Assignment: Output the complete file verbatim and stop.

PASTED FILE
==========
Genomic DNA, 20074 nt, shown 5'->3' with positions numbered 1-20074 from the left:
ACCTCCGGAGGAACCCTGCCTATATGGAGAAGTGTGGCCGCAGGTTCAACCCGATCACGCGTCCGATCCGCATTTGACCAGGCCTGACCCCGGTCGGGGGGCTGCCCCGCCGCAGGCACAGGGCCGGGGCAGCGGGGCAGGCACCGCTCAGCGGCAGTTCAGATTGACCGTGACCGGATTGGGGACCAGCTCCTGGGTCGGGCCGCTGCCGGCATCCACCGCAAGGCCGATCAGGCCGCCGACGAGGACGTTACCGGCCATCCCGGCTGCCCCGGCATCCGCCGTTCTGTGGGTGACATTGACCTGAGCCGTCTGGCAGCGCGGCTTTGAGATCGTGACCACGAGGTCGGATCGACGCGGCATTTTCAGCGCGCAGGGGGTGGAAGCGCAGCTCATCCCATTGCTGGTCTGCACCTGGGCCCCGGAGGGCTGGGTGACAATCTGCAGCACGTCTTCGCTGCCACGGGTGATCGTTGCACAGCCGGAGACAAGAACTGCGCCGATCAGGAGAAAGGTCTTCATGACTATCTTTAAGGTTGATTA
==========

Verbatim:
Genomic DNA, 20074 nt, shown 5'->3' with positions numbered 1-20074 from the left:
ACCTCCGGAGGAACCCTGCCTATATGGAGAAGTGTGGCCGCAGGTTCAACCCGATCACGCGTCCGATCCGCATTTGACCAGGCCTGACCCCGGTCGGGGGGCTGCCCCGCCGCAGGCACAGGGCCGGGGCAGCGGGGCAGGCACCGCTCAGCGGCAGTTCAGATTGACCGTGACCGGATTGGGGACCAGCTCCTGGGTCGGGCCGCTGCCGGCATCCACCGCAAGGCCGATCAGGCCGCCGACGAGGACGTTACCGGCCATCCCGGCTGCCCCGGCATCCGCCGTTCTGTGGGTGACATTGACCTGAGCCGTCTGGCAGCGCGGCTTTGAGATCGTGACCACGAGGTCGGATCGACGCGGCATTTTCAGCGCGCAGGGGGTGGAAGCGCAGCTCATCCCATTGCTGGTCTGCACCTGGGCCCCGGAGGGCTGGGTGACAATCTGCAGCACGTCTTCGCTGCCACGGGTGATCGTTGCACAGCCGGAGACAAGAACTGCGCCGATCAGGAGAAAGGTCTTCATGACTATCTTTAAGGTTGATTA